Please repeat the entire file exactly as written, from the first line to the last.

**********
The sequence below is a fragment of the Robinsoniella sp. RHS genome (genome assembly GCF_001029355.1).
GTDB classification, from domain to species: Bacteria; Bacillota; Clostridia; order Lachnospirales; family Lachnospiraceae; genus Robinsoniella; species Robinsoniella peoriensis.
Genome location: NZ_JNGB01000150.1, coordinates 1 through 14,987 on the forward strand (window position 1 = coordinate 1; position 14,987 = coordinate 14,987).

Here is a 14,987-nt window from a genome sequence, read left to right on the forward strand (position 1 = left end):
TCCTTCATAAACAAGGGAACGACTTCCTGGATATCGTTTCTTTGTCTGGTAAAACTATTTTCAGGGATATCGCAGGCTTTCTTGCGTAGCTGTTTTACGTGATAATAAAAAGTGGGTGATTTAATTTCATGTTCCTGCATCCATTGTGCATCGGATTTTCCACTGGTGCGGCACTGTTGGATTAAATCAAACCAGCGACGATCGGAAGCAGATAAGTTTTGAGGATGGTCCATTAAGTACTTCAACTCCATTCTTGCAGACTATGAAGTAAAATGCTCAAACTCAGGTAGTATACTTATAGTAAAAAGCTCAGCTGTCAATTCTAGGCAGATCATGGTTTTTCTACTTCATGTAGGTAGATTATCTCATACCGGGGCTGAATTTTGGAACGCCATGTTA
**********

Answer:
The sequence below is a fragment of the Robinsoniella sp. RHS genome (genome assembly GCF_001029355.1).
GTDB classification, from domain to species: Bacteria; Bacillota; Clostridia; order Lachnospirales; family Lachnospiraceae; genus Robinsoniella; species Robinsoniella peoriensis.
Genome location: NZ_JNGB01000150.1, coordinates 1 through 14,987 on the forward strand (window position 1 = coordinate 1; position 14,987 = coordinate 14,987).

Here is a 14,987-nt window from a genome sequence, read left to right on the forward strand (position 1 = left end):
TCCTTCATAAACAAGGGAACGACTTCCTGGATATCGTTTCTTTGTCTGGTAAAACTATTTTCAGGGATATCGCAGGCTTTCTTGCGTAGCTGTTTTACGTGATAATAAAAAGTGGGTGATTTAATTTCATGTTCCTGCATCCATTGTGCATCGGATTTTCCACTGGTGCGGCACTGTTGGATTAAATCAAACCAGCGACGATCGGAAGCAGATAAGTTTTGAGGATGGTCCATTAAGTACTTCAACTCCATTCTTGCAGACTATGAAGTAAAATGCTCAAACTCAGGTAGTATACTTATAGTAAAAAGCTCAGCTGTCAATTCTAGGCAGATCATGGTTTTTCTACTTCATGTAGGTAGATTATCTCATACCGGGGCTGAATTTTGGAACGCCATGTTA